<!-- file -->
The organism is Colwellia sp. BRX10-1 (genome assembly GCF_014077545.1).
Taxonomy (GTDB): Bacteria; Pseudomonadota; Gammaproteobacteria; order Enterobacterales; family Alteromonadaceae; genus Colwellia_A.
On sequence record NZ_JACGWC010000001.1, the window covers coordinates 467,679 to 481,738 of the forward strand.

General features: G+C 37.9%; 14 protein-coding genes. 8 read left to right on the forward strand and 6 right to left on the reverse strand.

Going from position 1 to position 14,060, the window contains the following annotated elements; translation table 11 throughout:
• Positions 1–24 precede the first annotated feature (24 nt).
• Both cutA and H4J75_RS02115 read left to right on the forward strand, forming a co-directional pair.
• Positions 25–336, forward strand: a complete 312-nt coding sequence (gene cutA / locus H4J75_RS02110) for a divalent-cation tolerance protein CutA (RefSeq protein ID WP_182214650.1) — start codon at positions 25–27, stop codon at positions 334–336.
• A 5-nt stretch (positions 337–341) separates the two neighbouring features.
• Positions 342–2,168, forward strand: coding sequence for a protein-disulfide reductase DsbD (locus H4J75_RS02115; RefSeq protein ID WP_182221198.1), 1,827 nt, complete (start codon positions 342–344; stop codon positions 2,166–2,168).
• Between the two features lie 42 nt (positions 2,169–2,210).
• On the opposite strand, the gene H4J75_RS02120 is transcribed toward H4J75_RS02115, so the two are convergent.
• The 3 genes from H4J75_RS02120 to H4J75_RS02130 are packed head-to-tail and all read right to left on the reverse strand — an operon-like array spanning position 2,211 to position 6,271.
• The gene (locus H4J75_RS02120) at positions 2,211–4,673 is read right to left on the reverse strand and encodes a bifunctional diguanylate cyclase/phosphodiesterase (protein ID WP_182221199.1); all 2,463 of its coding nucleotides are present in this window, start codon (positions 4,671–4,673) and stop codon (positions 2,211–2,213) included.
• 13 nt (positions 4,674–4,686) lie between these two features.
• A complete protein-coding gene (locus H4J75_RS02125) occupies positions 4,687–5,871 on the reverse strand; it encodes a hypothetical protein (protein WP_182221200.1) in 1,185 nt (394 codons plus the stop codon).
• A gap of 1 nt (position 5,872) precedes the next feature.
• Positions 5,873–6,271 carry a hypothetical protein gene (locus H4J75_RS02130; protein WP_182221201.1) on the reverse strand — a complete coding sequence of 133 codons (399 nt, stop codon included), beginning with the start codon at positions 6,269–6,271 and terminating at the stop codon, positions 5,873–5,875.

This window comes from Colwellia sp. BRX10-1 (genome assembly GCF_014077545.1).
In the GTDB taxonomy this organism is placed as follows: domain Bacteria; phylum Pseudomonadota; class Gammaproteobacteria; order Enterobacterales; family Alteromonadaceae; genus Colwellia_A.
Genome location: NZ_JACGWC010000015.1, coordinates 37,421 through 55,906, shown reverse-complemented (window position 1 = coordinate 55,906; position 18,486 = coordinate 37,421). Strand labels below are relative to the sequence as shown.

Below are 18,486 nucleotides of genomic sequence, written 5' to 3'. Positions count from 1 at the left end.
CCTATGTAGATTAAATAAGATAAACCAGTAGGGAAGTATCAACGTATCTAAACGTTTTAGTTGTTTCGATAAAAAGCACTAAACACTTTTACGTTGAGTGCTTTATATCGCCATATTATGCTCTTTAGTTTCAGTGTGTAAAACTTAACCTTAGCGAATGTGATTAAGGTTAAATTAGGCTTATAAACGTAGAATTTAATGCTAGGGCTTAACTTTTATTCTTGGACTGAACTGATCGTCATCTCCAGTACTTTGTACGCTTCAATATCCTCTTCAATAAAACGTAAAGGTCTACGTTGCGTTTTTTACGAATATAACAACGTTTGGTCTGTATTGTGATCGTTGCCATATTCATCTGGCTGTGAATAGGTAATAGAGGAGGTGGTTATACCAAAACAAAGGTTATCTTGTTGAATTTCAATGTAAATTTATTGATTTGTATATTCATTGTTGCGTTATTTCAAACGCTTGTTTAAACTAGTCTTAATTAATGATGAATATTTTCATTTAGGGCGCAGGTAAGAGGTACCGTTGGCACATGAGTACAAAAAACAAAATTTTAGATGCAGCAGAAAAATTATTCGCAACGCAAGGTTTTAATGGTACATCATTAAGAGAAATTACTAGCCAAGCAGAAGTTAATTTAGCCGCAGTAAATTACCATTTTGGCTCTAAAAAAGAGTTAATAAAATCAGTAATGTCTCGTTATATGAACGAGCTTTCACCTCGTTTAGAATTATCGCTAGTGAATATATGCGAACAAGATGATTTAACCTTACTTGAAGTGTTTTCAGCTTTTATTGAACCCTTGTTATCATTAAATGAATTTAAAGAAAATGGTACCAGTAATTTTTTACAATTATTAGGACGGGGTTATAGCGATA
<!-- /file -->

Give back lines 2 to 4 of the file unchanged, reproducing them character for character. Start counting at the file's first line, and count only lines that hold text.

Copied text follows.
Taxonomy (GTDB): Bacteria; Pseudomonadota; Gammaproteobacteria; order Enterobacterales; family Alteromonadaceae; genus Colwellia_A.
On sequence record NZ_JACGWC010000001.1, the window covers coordinates 467,679 to 481,738 of the forward strand.

General features: G+C 37.9%; 14 protein-coding genes. 8 read left to right on the forward strand and 6 right to left on the reverse strand.